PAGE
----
According to a study by Amazon Web Services, more than one million New Zealand workers will need digital skills training over the next year.
Dr Fraser Thompson, head of research at Amazon, said the workers would come not just from the tech sector, but from across the economy.
“It’s not just computer training we’re talking about. The vast majority of digitally skilled workers work across the economy in manufacturing, agriculture, and use their digital skills in their day-to-day work,” said Thompson.
More than 650,000 of those who needed training were workers who already had some digital skills but would need to retrain.
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The other 350,000 workers had no digital skills and needed to be fully trained, he said.
The two most in-demand skills were cloud computing and cybersecurity, which reflected current business needs over the past few years, he said.
Cloud computing is the delivery of computing services, such as storage, networking, and analytics, over the Internet, or “the cloud”.
“We see a backlog in digital skills training in schools and in the workplace. As the focus of training changes, we may be a few years behind workforce trends. Closing this gap is really important. said Thompson.
NZ Tech Alliance chief executive Graeme Muller said while the number of workers needing training was significant, he was not surprised to see such demand for digital skills.
“There is no silver bullet to this global digital skills shortage, but if New Zealand can accelerate our local response, we will gain tremendous benefits, including higher value-added jobs, better employee satisfaction and high-value exports,” Muller said.
A significant barrier was that many employers did not realize the skills workers needed until they were desperate, he said.
He said the government’s digital recovery initiative was a good start, but he hoped the digital industry transformation plan, consulted by the Department for Business, Innovation and Jobs, would put the emphasis on the needs of the sector.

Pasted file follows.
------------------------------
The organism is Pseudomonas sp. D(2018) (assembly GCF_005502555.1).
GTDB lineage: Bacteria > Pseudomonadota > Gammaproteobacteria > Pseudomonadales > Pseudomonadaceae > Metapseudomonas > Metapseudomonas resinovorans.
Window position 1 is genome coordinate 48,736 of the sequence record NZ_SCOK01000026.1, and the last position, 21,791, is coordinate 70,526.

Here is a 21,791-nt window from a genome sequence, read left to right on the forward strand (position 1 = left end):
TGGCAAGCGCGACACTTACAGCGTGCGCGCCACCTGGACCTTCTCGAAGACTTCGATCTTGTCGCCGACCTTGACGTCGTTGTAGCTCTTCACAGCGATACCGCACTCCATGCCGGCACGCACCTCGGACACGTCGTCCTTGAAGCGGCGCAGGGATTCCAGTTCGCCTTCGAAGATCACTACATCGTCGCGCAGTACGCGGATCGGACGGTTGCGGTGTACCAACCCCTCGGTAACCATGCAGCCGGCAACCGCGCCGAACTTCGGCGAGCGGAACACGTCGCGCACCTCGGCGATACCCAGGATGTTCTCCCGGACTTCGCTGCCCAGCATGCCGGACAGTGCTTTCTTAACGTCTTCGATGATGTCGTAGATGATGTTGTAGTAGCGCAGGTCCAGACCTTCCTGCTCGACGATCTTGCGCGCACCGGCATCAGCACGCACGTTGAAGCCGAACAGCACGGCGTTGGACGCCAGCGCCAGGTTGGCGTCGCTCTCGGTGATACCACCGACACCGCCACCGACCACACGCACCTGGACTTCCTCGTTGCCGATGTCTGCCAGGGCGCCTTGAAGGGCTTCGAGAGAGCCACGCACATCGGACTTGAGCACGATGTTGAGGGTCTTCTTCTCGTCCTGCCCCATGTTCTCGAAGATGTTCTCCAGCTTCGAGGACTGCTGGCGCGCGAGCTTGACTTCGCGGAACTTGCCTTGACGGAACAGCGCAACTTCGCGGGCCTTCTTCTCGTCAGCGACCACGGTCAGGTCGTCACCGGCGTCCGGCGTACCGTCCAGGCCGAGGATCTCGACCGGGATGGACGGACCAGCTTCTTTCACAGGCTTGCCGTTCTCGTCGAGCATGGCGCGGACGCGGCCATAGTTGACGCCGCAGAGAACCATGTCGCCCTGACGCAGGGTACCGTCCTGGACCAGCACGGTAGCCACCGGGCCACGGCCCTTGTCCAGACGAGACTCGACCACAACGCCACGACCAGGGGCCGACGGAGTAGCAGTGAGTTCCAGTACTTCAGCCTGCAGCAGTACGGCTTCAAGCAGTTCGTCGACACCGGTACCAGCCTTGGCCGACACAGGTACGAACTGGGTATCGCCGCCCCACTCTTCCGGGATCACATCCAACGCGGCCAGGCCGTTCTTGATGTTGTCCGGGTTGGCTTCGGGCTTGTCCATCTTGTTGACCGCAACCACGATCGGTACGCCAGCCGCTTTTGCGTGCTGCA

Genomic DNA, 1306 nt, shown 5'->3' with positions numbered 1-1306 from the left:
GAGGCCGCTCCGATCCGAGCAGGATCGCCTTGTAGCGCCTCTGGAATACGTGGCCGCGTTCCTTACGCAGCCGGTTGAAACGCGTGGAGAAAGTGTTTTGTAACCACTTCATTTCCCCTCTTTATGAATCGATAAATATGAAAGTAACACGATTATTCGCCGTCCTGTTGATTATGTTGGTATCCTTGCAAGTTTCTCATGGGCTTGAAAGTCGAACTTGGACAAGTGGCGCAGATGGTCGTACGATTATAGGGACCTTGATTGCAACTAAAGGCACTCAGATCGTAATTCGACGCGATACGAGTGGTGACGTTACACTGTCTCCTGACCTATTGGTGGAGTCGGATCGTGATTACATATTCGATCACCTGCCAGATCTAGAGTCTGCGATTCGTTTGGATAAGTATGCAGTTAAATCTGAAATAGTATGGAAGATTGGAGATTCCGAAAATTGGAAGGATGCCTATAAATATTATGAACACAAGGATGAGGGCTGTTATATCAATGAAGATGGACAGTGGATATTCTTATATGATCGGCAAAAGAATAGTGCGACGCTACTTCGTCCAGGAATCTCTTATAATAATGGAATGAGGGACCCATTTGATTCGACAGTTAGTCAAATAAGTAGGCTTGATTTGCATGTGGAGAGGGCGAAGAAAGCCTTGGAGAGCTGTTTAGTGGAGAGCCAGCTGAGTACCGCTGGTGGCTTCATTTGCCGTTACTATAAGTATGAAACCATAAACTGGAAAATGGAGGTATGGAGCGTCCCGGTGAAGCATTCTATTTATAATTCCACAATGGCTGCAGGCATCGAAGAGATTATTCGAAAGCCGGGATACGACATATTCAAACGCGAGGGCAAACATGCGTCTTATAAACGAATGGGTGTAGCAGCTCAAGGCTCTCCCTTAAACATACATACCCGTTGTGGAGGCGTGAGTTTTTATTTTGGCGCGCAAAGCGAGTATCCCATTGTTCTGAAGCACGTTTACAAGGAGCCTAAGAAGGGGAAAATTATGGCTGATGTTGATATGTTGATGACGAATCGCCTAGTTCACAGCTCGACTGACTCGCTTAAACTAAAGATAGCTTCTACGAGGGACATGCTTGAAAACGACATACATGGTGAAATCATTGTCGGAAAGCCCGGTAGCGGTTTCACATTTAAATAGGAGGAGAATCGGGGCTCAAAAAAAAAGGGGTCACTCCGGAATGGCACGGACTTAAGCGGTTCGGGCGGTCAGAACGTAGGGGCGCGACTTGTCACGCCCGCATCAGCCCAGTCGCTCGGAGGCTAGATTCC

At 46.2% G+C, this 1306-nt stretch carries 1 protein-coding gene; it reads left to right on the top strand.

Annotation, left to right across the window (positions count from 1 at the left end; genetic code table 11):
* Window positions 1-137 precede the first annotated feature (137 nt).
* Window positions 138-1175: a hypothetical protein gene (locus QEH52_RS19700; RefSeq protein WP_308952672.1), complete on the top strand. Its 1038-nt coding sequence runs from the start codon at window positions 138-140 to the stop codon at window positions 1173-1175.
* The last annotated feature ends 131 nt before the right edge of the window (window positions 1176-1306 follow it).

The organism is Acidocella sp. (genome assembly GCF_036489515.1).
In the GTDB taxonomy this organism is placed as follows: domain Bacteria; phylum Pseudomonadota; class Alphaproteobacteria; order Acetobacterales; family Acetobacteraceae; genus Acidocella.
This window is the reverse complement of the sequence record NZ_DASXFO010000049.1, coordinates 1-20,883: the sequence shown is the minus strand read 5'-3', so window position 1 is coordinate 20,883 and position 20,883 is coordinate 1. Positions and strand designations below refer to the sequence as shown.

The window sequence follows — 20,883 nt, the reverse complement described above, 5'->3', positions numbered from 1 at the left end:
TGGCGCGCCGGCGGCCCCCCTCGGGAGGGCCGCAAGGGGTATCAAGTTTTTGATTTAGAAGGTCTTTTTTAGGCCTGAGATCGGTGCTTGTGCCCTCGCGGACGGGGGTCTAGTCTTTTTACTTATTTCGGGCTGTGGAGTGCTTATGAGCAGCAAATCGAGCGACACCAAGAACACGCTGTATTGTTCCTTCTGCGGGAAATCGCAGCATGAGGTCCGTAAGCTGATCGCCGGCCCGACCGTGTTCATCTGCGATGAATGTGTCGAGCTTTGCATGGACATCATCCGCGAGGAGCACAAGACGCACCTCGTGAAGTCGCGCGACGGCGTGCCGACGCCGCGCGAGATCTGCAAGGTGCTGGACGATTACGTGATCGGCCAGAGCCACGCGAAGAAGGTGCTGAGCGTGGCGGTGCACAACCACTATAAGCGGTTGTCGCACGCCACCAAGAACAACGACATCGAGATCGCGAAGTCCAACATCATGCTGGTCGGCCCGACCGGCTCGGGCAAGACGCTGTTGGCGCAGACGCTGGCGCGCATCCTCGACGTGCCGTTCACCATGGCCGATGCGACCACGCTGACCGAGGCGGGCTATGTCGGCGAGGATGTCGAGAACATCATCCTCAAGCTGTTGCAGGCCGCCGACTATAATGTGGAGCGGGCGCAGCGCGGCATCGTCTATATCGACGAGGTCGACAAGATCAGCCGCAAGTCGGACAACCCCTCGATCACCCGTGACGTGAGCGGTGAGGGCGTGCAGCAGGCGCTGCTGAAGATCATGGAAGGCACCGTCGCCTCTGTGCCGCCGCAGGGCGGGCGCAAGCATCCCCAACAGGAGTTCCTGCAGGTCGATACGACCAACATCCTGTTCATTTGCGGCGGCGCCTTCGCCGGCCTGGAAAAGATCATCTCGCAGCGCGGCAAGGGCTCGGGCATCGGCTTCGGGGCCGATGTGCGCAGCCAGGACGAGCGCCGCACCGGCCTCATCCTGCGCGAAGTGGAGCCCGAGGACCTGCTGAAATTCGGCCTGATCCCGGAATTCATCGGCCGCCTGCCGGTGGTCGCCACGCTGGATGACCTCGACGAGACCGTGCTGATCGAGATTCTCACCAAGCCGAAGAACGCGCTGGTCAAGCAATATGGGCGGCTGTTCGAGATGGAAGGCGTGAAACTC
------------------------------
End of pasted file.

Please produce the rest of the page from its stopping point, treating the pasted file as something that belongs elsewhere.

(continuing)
“We must pull all available levers to achieve this.” Including marketing to encourage more people to want digital skills and create new training opportunities.
Game Developers Association President Chelsea Rapp said while her industry has long been crying out for more skilled workers, digital skills are needed across the economy.
But there were barriers to accessing training for much of the population, she said.
“There are a lot of people who are not able to take the time to learn digital skills. People in rural communities may have problems accessing the internet or other digital infrastructure. If we want to close the digital skills gap, we need to get everyone on board,” Rapp said.
But a perceived barrier, the cost of education to acquire digital skills, was no longer as significant as many people thought, she said.
“There’s a big misconception that you need to have a four-year degree and a student loan to work in tech. It changes quickly. Tech employers are looking for people with life experience who can be trained.
“We hired people who took a four-month coding course. As long as they can pass our coding test and are eager to learn, we onboard them,” Rapp said.
Te Pūkenga, New Zealand Institute of Skills and Technology, Stephen Town, Chief Executive, said employers interested in digital skills training for workers want it in small pieces.
“They want a short course that fills a specific skills gap that employers are experiencing.” Rather than a full qualifying course, Town said.
Employers were asking about on-the-job training, e-learning or other training methods that didn’t keep workers out of the office for too long, he said.